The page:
In the public hearings, the CIA will ‘admit’ that Hunt was involved in the conspiracy to kill Kennedy. The CIA may go so far as to ‘admit’ that there were three gunmen shooting at Kennedy.” Marchetti described this CIA plan as a classic “limited hangout” strategy—spy jargon for releasing some of the hidden facts, in order to distract the public from bigger, more explosive information. While The Spotlight was a sketchy publication, Marchetti himself had credibility. A former Soviet military specialist for the CIA, he had risen to become a special assistant to Helms before resigning in 1969 over disagreements with agency policy. In 1973, Marchetti wrote a critique of the agency, The CIA and the Cult of Intelligence, which the agency forced his publisher, Alfred A. Knopf, to heavily censor. But Marchetti remained a CIA loyalist at heart, and he retained strong ties to the agency. 
In the ensuing uproar over the Spotlight article, Hunt sued for defamation of character, insisting that he had nothing to do with the Kennedy assassination, but he ultimately lost his court case. The Liberty Lobby’s attorney, famed JFK researcher Mark Lane, succeeded in convincing the jury that Hunt might indeed have been in Dallas, as his own son came to believe. During the trial, Lane uncovered the surprising identities of Marchetti’s sources: Jim Angleton and William Corson, a former Marine officer who had served with Dulles’s son in Korea and later worked for the spymaster. Marchetti was clearly a conduit for the deep rumblings from within Langley. His article was a fascinating window into the CIA’s organizational psychology during a period of the agency’s greatest distress.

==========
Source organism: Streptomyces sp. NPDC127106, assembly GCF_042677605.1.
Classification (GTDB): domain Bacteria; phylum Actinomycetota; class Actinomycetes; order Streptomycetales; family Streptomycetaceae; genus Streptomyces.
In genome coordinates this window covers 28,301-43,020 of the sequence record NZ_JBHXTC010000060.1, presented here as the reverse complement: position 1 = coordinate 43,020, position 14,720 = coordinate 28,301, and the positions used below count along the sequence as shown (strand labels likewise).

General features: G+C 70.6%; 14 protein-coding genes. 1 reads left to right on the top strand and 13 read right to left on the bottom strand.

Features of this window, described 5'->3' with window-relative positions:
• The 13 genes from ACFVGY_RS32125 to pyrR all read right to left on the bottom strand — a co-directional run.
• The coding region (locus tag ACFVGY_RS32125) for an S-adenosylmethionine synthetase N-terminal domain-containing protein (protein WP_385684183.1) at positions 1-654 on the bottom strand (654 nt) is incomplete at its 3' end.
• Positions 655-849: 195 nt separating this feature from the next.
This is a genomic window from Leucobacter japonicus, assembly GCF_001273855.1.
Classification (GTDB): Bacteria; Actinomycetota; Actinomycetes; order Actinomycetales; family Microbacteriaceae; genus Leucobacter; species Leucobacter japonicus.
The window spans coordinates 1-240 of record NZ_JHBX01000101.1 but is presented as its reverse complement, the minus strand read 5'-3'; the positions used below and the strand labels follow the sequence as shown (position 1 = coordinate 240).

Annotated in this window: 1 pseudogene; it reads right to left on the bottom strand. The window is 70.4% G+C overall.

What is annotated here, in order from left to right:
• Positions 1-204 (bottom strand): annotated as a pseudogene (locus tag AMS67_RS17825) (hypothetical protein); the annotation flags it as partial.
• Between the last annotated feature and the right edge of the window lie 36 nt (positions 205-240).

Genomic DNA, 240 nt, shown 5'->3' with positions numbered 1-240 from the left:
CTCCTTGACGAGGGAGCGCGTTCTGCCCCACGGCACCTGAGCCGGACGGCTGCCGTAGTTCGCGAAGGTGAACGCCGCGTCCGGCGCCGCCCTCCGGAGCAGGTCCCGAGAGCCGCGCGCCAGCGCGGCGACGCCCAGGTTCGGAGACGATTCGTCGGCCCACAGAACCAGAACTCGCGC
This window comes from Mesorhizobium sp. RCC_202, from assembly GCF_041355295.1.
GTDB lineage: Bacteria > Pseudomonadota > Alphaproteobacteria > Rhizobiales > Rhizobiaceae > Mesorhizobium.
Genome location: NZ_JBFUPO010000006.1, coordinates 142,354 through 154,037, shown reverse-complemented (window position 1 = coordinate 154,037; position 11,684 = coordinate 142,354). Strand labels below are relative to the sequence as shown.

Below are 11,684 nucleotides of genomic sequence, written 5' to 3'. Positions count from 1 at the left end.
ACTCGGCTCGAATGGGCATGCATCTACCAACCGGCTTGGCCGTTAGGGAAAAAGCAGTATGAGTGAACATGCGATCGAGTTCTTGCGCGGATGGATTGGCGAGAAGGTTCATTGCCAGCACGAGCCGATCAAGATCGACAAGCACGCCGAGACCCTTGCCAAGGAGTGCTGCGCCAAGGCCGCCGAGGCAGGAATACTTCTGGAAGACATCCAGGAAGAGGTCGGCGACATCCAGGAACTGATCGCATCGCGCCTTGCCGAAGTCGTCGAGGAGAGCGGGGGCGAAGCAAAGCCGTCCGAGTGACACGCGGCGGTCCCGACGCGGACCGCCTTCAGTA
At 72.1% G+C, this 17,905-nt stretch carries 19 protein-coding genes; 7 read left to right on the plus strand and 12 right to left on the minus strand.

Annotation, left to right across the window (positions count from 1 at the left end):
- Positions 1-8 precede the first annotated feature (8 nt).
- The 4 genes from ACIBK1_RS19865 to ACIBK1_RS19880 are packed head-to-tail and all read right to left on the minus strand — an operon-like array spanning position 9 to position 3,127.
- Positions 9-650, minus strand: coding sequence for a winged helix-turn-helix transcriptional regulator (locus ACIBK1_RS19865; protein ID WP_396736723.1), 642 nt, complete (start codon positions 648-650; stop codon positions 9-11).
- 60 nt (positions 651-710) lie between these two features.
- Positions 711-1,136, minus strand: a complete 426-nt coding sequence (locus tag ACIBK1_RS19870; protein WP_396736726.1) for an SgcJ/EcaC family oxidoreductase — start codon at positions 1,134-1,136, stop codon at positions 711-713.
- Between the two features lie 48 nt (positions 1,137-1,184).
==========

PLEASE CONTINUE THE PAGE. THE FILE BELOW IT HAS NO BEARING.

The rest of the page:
Marchetti himself was troubled by the unanswered questions swirling around the Kennedy assassination. “This is a thing in my mind that is not 100 percent certain—there is that two to three percent that remains open,” he said. And much of Marchetti’s suspicion focused on Hunt. “He might have been down there [in Dallas] for some other reason, but . . . who knows?” Some of the evidence about Hunt that came out during the Liberty Lobby trial, added Marchetti, “was just very, very strange.” As the CIA prepared its “limited hangout” strategy on the Kennedy assassination, Hunt was not the only officer considered “expendable” by the agency. 
Bill Harvey, too, felt that he was being hung out to dry when he was subpoenaed by the Church Committee to testify about the CIA’s assassination plots against foreign leaders. Word circulated in Washington that Harvey had gone “rogue.” Like Kurtz in Heart of Darkness, it was whispered, he had gone off the rails during his exploits in the espionage wilderness—his thinking had become unsound. Harvey was very familiar with the CIA’s character assassination machinery, and he now found himself a target of it: he had never been one of the Fifth Avenue cowboys, and now they were turning on him. Long after he was gone, Harvey’s family still resented the CIA high command for how they had treated him. They “threw him under the bus,” in the words of his daughter, Sally.